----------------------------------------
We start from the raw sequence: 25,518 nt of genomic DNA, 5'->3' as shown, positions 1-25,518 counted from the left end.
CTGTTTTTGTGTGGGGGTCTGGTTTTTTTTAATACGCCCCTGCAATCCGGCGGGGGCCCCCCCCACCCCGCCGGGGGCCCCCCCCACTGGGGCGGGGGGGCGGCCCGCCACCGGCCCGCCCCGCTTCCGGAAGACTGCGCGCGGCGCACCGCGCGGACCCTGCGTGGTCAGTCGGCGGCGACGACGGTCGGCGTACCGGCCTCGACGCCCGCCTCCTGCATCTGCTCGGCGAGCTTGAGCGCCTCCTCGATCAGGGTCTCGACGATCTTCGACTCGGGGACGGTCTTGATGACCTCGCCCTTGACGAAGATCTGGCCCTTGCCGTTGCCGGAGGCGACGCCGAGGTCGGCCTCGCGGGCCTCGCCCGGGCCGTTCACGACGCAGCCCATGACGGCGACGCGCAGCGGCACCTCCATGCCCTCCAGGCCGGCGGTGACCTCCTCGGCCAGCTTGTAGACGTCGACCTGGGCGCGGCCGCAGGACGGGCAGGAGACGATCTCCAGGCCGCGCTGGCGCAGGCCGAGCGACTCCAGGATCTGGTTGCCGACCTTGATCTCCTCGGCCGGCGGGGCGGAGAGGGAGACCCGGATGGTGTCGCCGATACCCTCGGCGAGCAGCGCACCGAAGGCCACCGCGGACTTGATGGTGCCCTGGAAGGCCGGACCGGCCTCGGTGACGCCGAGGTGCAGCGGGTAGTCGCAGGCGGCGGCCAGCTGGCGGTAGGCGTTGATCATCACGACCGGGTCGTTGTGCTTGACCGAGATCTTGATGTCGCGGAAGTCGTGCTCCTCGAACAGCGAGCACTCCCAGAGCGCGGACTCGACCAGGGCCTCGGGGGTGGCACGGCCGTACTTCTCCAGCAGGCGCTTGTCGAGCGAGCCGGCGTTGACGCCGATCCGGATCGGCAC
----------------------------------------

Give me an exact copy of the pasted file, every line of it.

We start from the raw sequence: 25,518 nt of genomic DNA, 5'->3' as shown, positions 1-25,518 counted from the left end.
CTGTTTTTGTGTGGGGGTCTGGTTTTTTTTAATACGCCCCTGCAATCCGGCGGGGGCCCCCCCCACCCCGCCGGGGGCCCCCCCCACTGGGGCGGGGGGGCGGCCCGCCACCGGCCCGCCCCGCTTCCGGAAGACTGCGCGCGGCGCACCGCGCGGACCCTGCGTGGTCAGTCGGCGGCGACGACGGTCGGCGTACCGGCCTCGACGCCCGCCTCCTGCATCTGCTCGGCGAGCTTGAGCGCCTCCTCGATCAGGGTCTCGACGATCTTCGACTCGGGGACGGTCTTGATGACCTCGCCCTTGACGAAGATCTGGCCCTTGCCGTTGCCGGAGGCGACGCCGAGGTCGGCCTCGCGGGCCTCGCCCGGGCCGTTCACGACGCAGCCCATGACGGCGACGCGCAGCGGCACCTCCATGCCCTCCAGGCCGGCGGTGACCTCCTCGGCCAGCTTGTAGACGTCGACCTGGGCGCGGCCGCAGGACGGGCAGGAGACGATCTCCAGGCCGCGCTGGCGCAGGCCGAGCGACTCCAGGATCTGGTTGCCGACCTTGATCTCCTCGGCCGGCGGGGCGGAGAGGGAGACCCGGATGGTGTCGCCGATACCCTCGGCGAGCAGCGCACCGAAGGCCACCGCGGACTTGATGGTGCCCTGGAAGGCCGGACCGGCCTCGGTGACGCCGAGGTGCAGCGGGTAGTCGCAGGCGGCGGCCAGCTGGCGGTAGGCGTTGATCATCACGACCGGGTCGTTGTGCTTGACCGAGATCTTGATGTCGCGGAAGTCGTGCTCCTCGAACAGCGAGCACTCCCAGAGCGCGGACTCGACCAGGGCCTCGGGGGTGGCACGGCCGTACTTCTCCAGCAGGCGCTTGTCGAGCGAGCCGGCGTTGACGCCGATCCGGATCGGCAC